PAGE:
The Saturday Writing Quote — Joseph Campbell

03_Flowers1_Watercolor_WEB“Just as anyone who listens to the muse will hear, you can write out of your own intention or out of inspiration. There is such a thing. It comes up and talks. And those who have heard deeply the rhythms and hymns of the gods, the words of the gods, can recite those hymns in such a way that the gods will be attracted.”

— Joseph Campbell, American mythologist, teacher, writer (1904-1987)

The Saturday Writing Quote

Today’s quote calls to mind a poster that hung on the office door of one of my favorite  lit teachers at Seattle University, Dr. Hamida Bosmajian, who’d been a child in Germany during WW II. You’ve seen it — the pile of books in flames and the reminder “The first thing they do is burn the books.”

“There are worse crimes than burning books. One of them is not reading them.”

— Joseph Brodsky, poet and essayist, expelled from his native Russia in 1972, lived and died in America (1940-96)

The Saturday Writing Quote — Turow on why write mystery

“The decision to succumb to plot and to the tenacious emotional grip I felt in contemplating crime led me naturally to the mystery whose power as a storytelling form persisted despite its long-term residence in the low-rent precincts of critical esteem….”

— Scott Turow, American lawyer and mystery writer, in the New York Times “Writers on Writing” interview, 11/22/99

The Saturday Writing Quote — on courage

“The journey towards clarity is speckled with all of the psychic junk we try to discard—the chunks of self we reject, the fears we try to conquer…Our backs bowed with this weight, we often find ourselves led not by the call of Love but by the high-pitched whine of our inner critic.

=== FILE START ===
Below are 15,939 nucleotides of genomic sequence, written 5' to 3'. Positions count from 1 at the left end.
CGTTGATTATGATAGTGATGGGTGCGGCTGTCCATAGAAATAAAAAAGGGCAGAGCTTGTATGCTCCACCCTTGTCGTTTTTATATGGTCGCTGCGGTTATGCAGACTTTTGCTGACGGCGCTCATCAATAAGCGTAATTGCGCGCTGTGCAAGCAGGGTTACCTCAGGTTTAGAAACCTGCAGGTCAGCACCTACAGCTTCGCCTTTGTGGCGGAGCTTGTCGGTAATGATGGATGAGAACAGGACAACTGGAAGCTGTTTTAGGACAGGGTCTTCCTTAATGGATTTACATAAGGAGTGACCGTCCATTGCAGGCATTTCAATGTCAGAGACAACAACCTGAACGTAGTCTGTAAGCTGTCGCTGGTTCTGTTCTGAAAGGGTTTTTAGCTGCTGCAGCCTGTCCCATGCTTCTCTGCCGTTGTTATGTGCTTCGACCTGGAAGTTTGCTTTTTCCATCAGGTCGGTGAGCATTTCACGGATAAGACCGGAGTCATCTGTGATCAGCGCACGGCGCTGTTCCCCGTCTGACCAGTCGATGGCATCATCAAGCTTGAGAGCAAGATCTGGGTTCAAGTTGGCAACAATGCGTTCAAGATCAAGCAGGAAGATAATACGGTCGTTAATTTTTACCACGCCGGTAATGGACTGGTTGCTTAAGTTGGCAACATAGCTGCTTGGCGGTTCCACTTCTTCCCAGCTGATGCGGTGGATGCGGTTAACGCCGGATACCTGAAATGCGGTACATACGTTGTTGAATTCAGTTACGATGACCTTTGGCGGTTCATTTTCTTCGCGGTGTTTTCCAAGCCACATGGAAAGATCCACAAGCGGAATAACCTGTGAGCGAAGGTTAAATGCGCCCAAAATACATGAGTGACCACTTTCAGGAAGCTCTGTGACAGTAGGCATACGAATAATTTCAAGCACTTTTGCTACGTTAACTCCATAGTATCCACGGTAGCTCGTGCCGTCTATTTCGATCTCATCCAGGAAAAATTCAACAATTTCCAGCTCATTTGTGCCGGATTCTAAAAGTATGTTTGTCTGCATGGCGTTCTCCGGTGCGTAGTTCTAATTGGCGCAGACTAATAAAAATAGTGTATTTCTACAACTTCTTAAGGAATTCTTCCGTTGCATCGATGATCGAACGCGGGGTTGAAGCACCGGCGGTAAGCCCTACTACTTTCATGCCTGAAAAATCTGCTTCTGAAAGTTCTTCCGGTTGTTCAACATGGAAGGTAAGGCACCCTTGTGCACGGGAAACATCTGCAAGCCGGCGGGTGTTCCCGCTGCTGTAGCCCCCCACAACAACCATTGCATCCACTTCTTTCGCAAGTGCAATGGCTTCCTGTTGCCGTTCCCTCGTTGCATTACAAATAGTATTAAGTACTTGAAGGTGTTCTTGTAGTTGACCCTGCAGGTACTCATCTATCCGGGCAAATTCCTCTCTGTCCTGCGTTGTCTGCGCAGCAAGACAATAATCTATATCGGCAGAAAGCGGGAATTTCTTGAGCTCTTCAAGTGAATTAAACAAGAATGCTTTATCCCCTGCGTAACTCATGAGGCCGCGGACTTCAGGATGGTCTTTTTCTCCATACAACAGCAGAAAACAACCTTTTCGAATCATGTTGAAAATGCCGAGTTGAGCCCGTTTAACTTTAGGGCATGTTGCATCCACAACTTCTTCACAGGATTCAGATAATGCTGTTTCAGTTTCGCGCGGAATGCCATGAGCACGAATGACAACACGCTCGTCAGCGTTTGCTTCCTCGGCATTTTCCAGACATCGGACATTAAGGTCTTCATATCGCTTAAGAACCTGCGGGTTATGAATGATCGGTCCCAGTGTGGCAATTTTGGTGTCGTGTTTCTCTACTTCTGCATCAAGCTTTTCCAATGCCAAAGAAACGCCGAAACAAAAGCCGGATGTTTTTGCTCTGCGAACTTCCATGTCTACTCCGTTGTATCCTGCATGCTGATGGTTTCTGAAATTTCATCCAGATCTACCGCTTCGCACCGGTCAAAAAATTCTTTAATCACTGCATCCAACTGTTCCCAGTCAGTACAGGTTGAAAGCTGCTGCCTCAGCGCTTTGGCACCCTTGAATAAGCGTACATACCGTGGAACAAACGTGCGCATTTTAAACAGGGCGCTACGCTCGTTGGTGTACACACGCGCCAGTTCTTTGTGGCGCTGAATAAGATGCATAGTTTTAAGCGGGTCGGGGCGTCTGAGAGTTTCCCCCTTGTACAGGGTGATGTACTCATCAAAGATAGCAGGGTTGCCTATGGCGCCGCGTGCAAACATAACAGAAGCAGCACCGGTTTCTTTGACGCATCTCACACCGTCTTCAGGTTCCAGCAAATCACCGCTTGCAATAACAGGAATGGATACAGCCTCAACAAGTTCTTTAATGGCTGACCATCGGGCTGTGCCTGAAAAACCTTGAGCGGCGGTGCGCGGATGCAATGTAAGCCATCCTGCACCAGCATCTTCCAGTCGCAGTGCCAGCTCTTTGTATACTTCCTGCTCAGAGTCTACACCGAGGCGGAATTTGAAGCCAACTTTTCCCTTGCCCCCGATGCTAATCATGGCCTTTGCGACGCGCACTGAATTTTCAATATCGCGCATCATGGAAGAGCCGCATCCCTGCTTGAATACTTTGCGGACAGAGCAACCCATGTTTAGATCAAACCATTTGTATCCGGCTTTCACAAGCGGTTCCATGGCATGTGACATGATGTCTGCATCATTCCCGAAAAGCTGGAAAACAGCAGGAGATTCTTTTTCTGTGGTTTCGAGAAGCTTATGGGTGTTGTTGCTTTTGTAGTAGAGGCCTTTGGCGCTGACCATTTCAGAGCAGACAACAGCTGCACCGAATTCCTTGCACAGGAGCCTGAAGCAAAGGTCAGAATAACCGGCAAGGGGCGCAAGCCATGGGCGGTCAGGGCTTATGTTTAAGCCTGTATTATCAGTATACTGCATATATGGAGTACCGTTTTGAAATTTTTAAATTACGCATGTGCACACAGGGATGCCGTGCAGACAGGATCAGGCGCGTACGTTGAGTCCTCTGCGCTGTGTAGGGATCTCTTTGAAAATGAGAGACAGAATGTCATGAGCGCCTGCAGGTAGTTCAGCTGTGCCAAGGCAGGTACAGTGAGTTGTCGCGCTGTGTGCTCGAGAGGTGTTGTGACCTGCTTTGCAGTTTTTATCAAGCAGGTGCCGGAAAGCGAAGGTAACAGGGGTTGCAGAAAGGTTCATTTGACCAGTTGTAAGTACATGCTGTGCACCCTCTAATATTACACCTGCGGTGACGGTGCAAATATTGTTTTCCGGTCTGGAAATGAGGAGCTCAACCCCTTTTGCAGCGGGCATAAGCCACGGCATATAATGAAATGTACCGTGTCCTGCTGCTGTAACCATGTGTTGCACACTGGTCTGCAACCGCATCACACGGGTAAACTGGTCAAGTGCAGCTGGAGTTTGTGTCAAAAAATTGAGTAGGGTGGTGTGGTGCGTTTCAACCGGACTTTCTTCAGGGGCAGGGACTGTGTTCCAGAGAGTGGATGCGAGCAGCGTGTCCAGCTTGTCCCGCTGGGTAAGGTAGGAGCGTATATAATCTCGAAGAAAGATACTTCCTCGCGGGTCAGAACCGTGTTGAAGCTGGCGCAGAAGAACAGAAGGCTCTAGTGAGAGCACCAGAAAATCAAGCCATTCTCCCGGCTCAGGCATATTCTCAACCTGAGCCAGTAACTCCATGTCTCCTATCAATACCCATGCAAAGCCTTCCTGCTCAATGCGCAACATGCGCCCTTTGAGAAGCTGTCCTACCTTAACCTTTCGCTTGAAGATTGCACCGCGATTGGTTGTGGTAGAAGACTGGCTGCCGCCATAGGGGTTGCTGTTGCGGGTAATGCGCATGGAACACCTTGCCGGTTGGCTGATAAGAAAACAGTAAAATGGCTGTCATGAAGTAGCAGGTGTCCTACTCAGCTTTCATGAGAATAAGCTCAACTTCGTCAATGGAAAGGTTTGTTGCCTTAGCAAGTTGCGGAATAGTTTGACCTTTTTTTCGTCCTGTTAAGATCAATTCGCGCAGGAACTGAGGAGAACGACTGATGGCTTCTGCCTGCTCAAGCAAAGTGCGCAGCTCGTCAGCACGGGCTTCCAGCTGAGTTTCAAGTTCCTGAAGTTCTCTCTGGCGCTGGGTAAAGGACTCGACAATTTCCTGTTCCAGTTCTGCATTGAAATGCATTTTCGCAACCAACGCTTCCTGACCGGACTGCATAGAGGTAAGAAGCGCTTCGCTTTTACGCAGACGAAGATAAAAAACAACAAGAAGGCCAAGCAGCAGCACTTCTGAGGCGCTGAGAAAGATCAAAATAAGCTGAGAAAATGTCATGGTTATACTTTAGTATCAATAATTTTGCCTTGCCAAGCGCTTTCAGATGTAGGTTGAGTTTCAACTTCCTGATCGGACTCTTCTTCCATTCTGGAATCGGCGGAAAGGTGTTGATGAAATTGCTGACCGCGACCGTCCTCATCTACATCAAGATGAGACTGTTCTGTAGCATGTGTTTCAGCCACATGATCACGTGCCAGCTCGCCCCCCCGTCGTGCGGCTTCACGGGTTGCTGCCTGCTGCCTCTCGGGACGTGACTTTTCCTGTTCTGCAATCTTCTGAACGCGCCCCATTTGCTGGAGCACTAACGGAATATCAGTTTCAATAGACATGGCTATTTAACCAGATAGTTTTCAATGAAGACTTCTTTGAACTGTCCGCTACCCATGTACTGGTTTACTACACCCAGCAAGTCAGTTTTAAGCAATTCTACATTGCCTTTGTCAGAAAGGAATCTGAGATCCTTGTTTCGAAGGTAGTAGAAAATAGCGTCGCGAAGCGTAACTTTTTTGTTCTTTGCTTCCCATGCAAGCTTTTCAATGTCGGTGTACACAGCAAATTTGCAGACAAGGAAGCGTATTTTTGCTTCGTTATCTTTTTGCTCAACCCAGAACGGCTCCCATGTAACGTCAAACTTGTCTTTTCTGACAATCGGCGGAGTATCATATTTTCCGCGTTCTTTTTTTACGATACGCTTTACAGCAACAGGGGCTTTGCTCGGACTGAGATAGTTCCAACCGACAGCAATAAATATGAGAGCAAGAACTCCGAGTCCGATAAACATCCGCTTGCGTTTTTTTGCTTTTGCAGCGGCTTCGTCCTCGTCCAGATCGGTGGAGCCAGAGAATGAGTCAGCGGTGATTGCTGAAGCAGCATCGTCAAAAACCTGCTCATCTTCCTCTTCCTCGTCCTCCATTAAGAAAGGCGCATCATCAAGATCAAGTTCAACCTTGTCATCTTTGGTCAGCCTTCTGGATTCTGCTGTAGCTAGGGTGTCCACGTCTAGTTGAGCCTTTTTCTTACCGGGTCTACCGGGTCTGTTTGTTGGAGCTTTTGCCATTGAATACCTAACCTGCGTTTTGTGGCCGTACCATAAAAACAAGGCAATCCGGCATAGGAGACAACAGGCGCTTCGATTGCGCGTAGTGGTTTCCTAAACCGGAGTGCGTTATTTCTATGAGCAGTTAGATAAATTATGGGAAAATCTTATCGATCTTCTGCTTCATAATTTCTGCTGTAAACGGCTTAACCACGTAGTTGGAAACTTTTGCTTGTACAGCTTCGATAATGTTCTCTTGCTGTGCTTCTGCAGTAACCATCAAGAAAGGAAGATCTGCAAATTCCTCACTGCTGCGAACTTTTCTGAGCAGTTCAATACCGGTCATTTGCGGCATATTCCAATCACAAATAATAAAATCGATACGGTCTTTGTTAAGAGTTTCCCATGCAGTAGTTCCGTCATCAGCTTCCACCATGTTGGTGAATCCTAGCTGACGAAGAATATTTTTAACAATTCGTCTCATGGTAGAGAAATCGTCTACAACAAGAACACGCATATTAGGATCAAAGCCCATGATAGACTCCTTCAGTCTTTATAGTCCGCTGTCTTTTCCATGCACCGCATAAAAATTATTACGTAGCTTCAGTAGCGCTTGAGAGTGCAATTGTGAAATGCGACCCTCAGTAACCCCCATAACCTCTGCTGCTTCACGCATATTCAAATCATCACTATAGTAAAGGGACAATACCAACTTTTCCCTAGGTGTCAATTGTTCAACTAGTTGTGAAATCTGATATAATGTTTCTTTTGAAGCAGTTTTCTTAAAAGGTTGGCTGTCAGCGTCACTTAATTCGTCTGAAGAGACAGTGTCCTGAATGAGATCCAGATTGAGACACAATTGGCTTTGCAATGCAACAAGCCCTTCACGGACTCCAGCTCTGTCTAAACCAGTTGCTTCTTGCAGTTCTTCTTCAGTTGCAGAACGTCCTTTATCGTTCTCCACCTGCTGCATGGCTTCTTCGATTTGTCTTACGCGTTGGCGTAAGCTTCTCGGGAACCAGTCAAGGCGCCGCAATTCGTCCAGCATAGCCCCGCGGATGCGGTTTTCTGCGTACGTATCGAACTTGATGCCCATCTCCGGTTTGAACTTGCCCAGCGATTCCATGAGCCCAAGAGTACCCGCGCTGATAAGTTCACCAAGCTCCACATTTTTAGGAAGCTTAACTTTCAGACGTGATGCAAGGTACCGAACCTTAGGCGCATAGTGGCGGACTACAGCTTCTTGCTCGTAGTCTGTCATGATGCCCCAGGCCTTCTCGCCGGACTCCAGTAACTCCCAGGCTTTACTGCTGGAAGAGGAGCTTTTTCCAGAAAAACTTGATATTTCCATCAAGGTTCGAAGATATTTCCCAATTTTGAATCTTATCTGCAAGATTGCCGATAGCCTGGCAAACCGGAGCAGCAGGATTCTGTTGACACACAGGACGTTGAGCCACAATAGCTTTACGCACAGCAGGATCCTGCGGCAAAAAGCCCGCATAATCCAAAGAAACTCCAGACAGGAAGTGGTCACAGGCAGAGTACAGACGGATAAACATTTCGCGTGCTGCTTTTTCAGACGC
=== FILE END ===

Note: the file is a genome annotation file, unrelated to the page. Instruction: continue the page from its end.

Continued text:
Oh, it takes courage to really look closely at what blocks the flow. This is a thorny place—impossible to explore deeply without getting poked and scraped. But all we have to do is to clear a small way and surrender.”

Roderick MacIver, American painter, in Art as a Way of Life 

(Thanks to Nancy Rose for the quote.)

The Saturday Writing Quote — measuring success

“[Remember t]hat the sale of a book, or an Amazon review is not the measure of success. That the value of your work is not measured in stars. But instead, value is measured in moments you will never know about; moments in the lives of your readers that are so private, they could never consider sharing it with anyone.”

Dan Blank, writing and publishing consultant, on Writer Unboxed

The Saturday Writing Quote — on naming

“Names generate meaning in a short amount of space – they provoke thoughts, questions. That’s something I like doing. Of course, you have to be careful. Sometimes it can alienate the reader, it can be another level of mediation, to make a character carry the great burden of a metaphoric name. The character can be a device before he or she becomes a person, and that can be a bad thing for a writer who wants to offer up a kind of emotional proximity in the work. It’s a constant struggle, the desire to be playful and the desire to communicate on some very stark emotional level.”

— Joshua Ferris, American novelist (b. 1974) in The Paris Review, quoted on National Public Radio

The Saturday Writing Quote — the right word

“The right word is as important to the writer as the right note to the composer or the right line to the painter. . . . A writer needs an ‘ear’ as much as a musician does. And without this ear, he is lost and groping in a forest of words, where all the trees look much alike.”

— Sydney J. Harris, Last Things First 266 (1961). (Quote via Bryan Garner’s daily blog on Modern American Usage) Harris’s weekly column in the newspaper was required reading in my household in the 1960s!